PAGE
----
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coloured text in console

P: n/a
i need help in displaying coloured text in console.
got any other way exept accessing text area in oxB8000
please help.

Apr 19 '06 #1
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4 Replies


P: n/a
Ghai wrote:
i need help in displaying coloured text in console.


Then you need to post to the newsgroup dedicated to your OS. C++ has
no built-in means defined to do what you want.

V
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Apr 19 '06 #2

P: n/a
Ghai wrote:
i need help in displaying coloured text in console.


Standard C++ doesn't even have a "console". So you need some non-standard
library that does it for you. One such library that is available for many
systems is called 'ncurses'.

Apr 19 '06 #3

P: n/a
There is also: CONIO (console input output), known for Borland3.1
(16bit DOS c/c++ programming)

Apr 19 '06 #4

P: n/a
* Ghai:
i need help in displaying coloured text in console.
got any other way exept accessing text area in oxB8000
please help.


Be aware that the C++ standard library offers only basic i/o facilities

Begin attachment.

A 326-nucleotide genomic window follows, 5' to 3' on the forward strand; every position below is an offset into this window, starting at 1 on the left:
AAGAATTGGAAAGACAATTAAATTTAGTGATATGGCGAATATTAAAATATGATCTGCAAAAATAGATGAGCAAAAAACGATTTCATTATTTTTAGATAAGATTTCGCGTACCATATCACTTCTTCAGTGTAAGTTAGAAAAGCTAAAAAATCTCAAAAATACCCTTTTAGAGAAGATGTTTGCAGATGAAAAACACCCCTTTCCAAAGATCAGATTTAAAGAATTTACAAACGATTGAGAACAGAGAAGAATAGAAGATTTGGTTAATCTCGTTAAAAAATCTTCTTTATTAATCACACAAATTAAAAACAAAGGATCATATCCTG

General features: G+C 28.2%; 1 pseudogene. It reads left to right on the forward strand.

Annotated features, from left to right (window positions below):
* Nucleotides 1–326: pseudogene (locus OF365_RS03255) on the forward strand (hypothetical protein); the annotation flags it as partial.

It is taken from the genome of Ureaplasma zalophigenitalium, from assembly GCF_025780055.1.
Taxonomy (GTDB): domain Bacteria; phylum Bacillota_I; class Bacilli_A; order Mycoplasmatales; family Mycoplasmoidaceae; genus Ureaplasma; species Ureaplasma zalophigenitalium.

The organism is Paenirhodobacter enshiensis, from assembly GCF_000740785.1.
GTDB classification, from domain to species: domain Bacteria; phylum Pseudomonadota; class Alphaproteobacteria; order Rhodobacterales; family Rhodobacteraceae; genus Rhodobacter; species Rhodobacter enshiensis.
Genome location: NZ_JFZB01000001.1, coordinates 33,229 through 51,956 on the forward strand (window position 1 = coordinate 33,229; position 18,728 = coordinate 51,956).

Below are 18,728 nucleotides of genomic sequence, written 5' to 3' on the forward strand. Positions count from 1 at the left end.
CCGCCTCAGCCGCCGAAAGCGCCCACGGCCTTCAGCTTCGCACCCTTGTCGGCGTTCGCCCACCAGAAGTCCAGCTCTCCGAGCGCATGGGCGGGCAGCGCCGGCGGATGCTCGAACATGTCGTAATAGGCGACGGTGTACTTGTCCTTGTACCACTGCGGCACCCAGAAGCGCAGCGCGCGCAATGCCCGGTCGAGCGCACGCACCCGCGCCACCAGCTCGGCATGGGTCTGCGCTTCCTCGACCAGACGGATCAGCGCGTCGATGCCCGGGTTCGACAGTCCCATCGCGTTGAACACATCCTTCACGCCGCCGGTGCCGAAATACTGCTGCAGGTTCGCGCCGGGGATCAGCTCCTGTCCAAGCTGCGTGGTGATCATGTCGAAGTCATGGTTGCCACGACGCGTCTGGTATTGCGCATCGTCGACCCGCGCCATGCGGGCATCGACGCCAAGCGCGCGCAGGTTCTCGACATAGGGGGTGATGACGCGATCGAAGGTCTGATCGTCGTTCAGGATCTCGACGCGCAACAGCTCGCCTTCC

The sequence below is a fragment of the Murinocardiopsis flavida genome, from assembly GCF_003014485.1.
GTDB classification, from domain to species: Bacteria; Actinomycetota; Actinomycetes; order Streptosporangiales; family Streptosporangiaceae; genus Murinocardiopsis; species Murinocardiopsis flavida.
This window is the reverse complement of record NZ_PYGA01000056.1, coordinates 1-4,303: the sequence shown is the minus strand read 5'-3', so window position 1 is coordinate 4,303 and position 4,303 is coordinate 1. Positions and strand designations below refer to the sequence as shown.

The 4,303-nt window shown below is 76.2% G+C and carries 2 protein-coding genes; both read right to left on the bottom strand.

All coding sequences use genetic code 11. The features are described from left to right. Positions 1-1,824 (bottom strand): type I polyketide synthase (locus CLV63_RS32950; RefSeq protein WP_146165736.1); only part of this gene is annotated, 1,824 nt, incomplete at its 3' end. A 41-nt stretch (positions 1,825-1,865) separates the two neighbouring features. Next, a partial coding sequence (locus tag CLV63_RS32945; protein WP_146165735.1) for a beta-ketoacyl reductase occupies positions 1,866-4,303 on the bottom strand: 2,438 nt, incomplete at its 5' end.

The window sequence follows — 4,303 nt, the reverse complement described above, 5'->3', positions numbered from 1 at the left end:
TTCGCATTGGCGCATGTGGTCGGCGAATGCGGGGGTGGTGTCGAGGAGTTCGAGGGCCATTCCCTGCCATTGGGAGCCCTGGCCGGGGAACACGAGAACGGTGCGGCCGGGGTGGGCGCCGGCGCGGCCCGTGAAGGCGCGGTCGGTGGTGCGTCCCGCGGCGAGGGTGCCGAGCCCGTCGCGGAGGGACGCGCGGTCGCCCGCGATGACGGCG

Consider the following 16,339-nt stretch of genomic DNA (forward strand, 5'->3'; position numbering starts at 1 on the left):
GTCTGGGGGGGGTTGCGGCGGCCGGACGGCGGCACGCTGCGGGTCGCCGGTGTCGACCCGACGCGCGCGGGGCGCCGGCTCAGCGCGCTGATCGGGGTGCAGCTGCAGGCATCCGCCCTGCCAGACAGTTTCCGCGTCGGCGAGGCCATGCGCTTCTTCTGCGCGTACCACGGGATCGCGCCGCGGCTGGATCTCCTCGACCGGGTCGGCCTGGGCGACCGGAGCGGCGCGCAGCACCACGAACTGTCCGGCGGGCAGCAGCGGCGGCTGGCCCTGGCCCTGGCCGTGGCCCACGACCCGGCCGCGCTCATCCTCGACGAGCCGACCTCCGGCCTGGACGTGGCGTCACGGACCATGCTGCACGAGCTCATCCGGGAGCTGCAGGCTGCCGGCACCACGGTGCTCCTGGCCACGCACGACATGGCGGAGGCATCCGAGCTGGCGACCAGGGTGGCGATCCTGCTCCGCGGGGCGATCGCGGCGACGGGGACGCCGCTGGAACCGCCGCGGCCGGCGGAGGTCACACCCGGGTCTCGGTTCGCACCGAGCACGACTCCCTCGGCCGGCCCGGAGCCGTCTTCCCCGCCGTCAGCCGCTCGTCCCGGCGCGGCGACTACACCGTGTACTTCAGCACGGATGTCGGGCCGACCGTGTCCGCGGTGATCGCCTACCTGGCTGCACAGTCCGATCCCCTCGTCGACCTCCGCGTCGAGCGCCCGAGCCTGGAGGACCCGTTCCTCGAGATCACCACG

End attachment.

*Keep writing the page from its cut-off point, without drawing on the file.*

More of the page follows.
such as pure text streams. So your question is technically off-topic
here. But you couldn't know that before asking... ;-)

One answer is given by the FAQ "How can I change the colors on the
screen", currently at <url:
http://www.parashift.com/c++-faq-lite/input-output.html#faq-15.21>.

However, while following that advice will teach you things you really
need to know, in the long run, it doesn't help you directly here & now.

You forgot to mention your system, but it's obviously (for those
familiar with it) Microsoft Windows.

Both *nix and Windows have standard libraries that do colored text i/o.
In *nix I believe ncurses can do this feat (at least it allows you to
move the cursor around, clear the screen, and so on), and in Windows you
can use the Windows console API functions. In both cases it amounts to
using a library, and if you need help with that, please ask in an
appropriate system-specific group (see this group's FAQ for guidelines).

If you're lucky your compiler may provide some simpler interface to the
relevant library.

In that case it may be enough simply to include the relevant header
shipped with your compiler: for that you need to check your compiler's
documentation, as the FAQ item mentioned above advices.

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Apr 19 '06 #5

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